Baring operated at the highest level of finance and politics for the time: director of the East India Company, adviser to government, financier in the French Revolutionary/Napoleonic Wars… slave trading was only a part of his top-flight manipulation in the formative years of UK capitalism….
Barings Bank of course hit the international spotlight in 1995 when a single broker, Nicholas Leeson, caused its bankruptcy. Baring even got his own street named after him in Lewisham – Baring Road, Lee, which runs from the South Circular up to Grove Park.

The Slavers of Blackheath

In the 18th century, around 20 merchants lived in houses around the edge of Blackheath: a fair number of them were deeply involved in the slave trade and slave plantations.

William Innes lived in Grotes Place. He was a leading West India merchant and supporter of the slave trade. Thomas King, of Dartmouth Grove, was a partner in the firm of slave agents Camden, Calvert & King. At one time the company is thought to have owned one in every five slave ships that sailed from London to Africa. Francis Abbatt was a shipping merchant and made much of his wealth shipping slaves. He is now most remembered for founding the Royal Blackheath Golf Club, thought to be the oldest golf club in Great Britain.

Local historians think the golf course became an ideal place for merchants involved in the slave trade to share ideas and make trading agreements.

Members of the golf club included:
Thomas King, (see above)

Francis Baring, of Lee, above.

Ambrose Crowley, an iron merchant who manufactured iron manacles, shackles and collars used on slave ships. These were used to stop enslaved Africans from fighting back, and to stop them committing suicide by throwing themselves overboard, which some Africans chose to do to escape a life of slavery.

In 1744, Alderman Samuel Fludyer purchased the prestigious Dacre House in Blackheath, adding a cherry orchard to the estate. Samuel and Thomas Fludyer were partners in a well-known firm of warehousemen and merchants, who traded widely, supplying the West Indies plantations with goods.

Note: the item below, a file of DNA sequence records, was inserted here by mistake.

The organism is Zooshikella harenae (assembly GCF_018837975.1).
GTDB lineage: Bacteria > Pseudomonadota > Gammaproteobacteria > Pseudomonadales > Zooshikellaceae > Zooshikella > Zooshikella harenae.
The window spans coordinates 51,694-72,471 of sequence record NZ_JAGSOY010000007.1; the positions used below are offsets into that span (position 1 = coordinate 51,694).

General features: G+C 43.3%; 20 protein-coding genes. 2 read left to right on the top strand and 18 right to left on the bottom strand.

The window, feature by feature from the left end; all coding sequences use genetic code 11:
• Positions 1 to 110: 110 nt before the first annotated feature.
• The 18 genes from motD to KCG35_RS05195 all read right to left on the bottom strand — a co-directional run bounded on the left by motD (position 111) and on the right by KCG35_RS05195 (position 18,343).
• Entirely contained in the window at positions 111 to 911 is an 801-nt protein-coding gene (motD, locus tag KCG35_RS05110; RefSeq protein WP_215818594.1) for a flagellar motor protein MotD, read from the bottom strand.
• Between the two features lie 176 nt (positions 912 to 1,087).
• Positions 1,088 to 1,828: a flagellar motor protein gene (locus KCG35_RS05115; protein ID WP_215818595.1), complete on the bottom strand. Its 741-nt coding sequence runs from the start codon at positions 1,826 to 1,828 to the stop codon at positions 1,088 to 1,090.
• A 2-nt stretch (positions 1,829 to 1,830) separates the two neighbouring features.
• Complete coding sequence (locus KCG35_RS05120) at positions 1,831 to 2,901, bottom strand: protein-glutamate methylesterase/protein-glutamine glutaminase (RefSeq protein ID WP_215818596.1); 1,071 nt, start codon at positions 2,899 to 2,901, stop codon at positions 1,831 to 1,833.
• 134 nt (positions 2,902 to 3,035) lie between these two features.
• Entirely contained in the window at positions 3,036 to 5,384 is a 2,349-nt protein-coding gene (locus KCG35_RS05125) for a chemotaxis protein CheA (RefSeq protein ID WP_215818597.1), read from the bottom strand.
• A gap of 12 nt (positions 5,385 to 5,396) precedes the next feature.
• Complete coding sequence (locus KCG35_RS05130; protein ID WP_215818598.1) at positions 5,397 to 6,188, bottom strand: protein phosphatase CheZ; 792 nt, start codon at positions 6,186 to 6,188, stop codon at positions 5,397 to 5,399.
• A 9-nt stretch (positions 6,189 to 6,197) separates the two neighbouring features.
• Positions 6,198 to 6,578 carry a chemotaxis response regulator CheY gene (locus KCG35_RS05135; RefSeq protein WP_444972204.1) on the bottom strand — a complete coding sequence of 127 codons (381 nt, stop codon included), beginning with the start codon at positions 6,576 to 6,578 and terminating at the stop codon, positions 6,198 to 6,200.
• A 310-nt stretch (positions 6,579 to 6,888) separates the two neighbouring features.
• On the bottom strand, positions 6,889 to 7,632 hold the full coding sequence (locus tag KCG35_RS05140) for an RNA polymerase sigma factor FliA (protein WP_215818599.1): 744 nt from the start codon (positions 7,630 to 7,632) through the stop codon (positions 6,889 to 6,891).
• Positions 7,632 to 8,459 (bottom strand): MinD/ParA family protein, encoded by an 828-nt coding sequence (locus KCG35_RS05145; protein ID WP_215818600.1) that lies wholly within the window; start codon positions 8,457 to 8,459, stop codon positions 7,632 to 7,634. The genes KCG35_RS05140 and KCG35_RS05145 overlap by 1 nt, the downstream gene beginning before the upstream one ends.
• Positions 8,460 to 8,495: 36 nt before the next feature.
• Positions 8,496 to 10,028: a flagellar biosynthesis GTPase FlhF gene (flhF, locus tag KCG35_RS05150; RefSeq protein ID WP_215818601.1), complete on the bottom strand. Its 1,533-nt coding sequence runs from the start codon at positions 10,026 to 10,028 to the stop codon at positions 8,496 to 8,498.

In 1747 the wealthy alderman is reputed to have spent the considerable sum of £1,500 on his campaign to be elected for Parliament. Fludyer was an associate of William Beckford, Alderman, MP, and massive slave plantation owner – the ‘uncrowned King of Jamaica’. Samuel was elected MP for Chippenham in 1754.

The most famous of the Blackheath slave-owning businessmen was John Julius Angerstein, founder of Lloyds of London, set up to insure slave ships and co-owned plantations in Grenada.. A cautious businessman, Angerstein made much of his wealth through East Indian trade, but he inherited extensive West Indian business interests, through his wife’s earlier marriage to Thomas Lucas (see above). He owned a third share in a slave estate in Grenada, one of the islands that fell under English control at the end of the Anglo-French Seven Years War (1756-63).

Angerstein built Woodlands House, Mycenae Road, Blackheath between 1772 and 1774; in the latter year he drew up the policies on which Lloyds’ insurance business is still based. Angerstein’s painting collection later became the foundation for the National Gallery.

He was also a Churchwarden at St Alfege’s church in Greenwich. Inside the church, near the west door there is a memorial stone to him. Angerstein Wharf, Horn Road, in Charlton, also is also named for him.


The above reflects a small part of the wealth slave-trading brought to one part of London. Pan that out across the capital, across the country. Whatever change the Black Lives Matter movement can bring to bear on the present and the future, understanding how kidnapping, exploitation and genocide of Africans profited the ruling elites in the UK, and fed into the culture, is crucial. It’s not erasing history to draw attention to statues, memorials and street names that honour these wealthy men, or to point out where their wealth came from, and what that money created and contributed to.